Sheldrake is widely rejected by the scientific community. In fact, his TEDx talk was taken off the TED site after scientists protested (I’ve embedded it below). His belief, as a biologist, that nature has a teleology, is heretical. That’s just one example of his heterodoxy. I was surprised and delighted, then, to see that John Horgan, a leading science writer and Sheldrake skeptic, wrote a nice piece in Scientific American about an e-mail interview he had with Sheldrake after spending time with him in person at a science festival. Excerpts:
Sheldrake is terrific company. He is smart, articulate and funny. He does a hilarious imitation of the late psychedelic scholar Terence McKenna, his friend and co-author, whom I met in 1999 and profiled here. There is an appealing reasonableness and gentleness in Sheldrake’s manner, even when he is complaining about the unfairness of his many critics.
He possesses, moreover, a deep knowledge of science, including its history and philosophy (which he studied at Harvard in the 1960s). This knowledge—along with his ability to cite detailed experimental evidence for his claims–make Sheldrake a formidable defender of his outlook. (For more on Sheldrake’s career and views, see his website, http://www.sheldrake.org.)
At one point Sheldrake, alluding to my 1996 book The End of Science, said that his science begins where mine ends. When I asked him to elaborate he said, “We both agree that science is at present limited by assumptions that restrict enquiry, and we agree that there are major unsolved problems about consciousness, cosmology and other areas of science… I am proposing testable hypotheses that could take us forward and open up new frontiers of scientific enquiry.”
From the interview itself:
Horgan: I admit that I’m still not sure what morphic resonance is. Can you give me a brief definition?
Sheldrake: Morphic resonance is the influence of previous structures of activity on subsequent similar structures of activity organized by morphic fields. It enables memories to pass across both space and time from the past. The greater the similarity, the greater the influence of morphic resonance. What this means is that all self-organizing systems, such as molecules, crystals, cells, plants, animals and animal societies, have a collective memory on which each individual draws and to which it contributes. In its most general sense this hypothesis implies that the so-called laws of nature are more like habits.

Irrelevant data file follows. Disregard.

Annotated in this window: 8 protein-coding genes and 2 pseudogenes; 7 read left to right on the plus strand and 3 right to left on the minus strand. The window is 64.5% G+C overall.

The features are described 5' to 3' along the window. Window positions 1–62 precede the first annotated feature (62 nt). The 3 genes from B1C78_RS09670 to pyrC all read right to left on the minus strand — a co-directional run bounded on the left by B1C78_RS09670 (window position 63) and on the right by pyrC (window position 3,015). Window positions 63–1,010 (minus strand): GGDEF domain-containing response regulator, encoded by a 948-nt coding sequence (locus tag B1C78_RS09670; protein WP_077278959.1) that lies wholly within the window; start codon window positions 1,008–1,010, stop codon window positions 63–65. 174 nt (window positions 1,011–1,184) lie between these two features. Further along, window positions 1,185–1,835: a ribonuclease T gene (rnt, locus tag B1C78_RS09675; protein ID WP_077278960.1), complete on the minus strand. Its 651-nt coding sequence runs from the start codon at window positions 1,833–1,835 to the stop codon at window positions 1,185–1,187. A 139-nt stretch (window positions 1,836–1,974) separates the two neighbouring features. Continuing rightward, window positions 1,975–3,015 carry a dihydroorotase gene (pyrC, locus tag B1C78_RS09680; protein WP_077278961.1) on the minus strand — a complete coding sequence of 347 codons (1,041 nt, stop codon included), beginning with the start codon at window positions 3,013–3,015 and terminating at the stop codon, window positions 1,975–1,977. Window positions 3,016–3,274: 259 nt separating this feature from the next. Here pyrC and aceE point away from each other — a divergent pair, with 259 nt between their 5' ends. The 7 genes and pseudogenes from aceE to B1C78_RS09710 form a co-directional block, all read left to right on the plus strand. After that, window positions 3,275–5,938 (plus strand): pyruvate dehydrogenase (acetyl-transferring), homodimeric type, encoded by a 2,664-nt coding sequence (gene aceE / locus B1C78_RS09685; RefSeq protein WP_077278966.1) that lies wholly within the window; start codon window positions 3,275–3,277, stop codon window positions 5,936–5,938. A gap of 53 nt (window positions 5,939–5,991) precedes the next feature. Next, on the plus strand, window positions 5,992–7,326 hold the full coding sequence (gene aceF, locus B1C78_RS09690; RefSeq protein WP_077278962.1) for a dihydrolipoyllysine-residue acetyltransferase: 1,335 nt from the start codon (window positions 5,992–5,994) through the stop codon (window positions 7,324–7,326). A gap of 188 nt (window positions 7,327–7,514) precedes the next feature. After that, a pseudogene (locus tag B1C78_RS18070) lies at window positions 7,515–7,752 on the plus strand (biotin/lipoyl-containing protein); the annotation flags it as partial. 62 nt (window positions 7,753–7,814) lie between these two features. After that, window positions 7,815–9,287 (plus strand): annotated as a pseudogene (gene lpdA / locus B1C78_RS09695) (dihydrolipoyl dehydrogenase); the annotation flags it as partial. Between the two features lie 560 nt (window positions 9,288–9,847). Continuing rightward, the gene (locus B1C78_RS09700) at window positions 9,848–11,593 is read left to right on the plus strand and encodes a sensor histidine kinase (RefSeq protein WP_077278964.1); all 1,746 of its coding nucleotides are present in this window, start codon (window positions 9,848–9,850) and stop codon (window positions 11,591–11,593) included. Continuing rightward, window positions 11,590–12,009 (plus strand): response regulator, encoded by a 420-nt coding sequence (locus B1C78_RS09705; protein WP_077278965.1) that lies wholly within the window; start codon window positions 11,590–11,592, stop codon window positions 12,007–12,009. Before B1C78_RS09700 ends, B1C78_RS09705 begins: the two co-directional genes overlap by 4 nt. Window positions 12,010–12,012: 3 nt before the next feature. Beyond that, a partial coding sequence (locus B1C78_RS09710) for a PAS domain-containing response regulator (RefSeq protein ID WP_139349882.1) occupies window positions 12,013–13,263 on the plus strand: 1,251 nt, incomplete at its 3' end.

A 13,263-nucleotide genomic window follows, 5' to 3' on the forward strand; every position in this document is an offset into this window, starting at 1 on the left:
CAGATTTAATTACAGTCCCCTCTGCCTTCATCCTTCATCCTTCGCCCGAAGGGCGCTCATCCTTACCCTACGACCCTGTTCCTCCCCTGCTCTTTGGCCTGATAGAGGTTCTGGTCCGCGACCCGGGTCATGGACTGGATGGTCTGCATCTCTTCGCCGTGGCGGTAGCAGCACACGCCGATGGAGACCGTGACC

Horgan: Did the idea of morphic resonance come to you in an epiphany, or was it a gradual process?
Sheldrake: The idea of morphic resonance came to me when I was doing research at Cambridge on the development of plants. I was interested in the concept of morphogenetic, or form-shaping, fields, but realized they could not be inherited through genes. They had to be inherited in some other way. The idea of morphic resonance came as a sudden insight. This happened in 1973, but it was a radical idea, and I spent years thinking about it before I published it in my first book, A New Science of Life, in 1981.
Horgan: What is the single most powerful piece of evidence for morphic resonance?
Sheldrake: There is a lot of circumstantial evidence for morphic resonance. The most striking experiment involved a long series of tests on rat learning that started in Harvard in the 1920s and continued over several decades. Rats learned to escape from a water-maze and subsequent generations learned faster and faster. At the time this looked like an example of Lamarckian inheritance, which was taboo. The interesting thing is that after the rats had learned to escape more than 10 times quicker at Harvard, when rats were tested in Edinburgh, Scotland and in Melbourne, Australia they started more or less where the Harvard rats left off. In Melbourne the rats continued to improve after repeated testing, and this effect was not confined to the descendants of trained rats, suggesting a morphic resonance rather than epigenetic effect. I discuss this evidence in A New Science of Life, now in its third edition, called Morphic Resonance in the US.
Horgan: Is animal telepathy a necessary consequence of morphic resonance?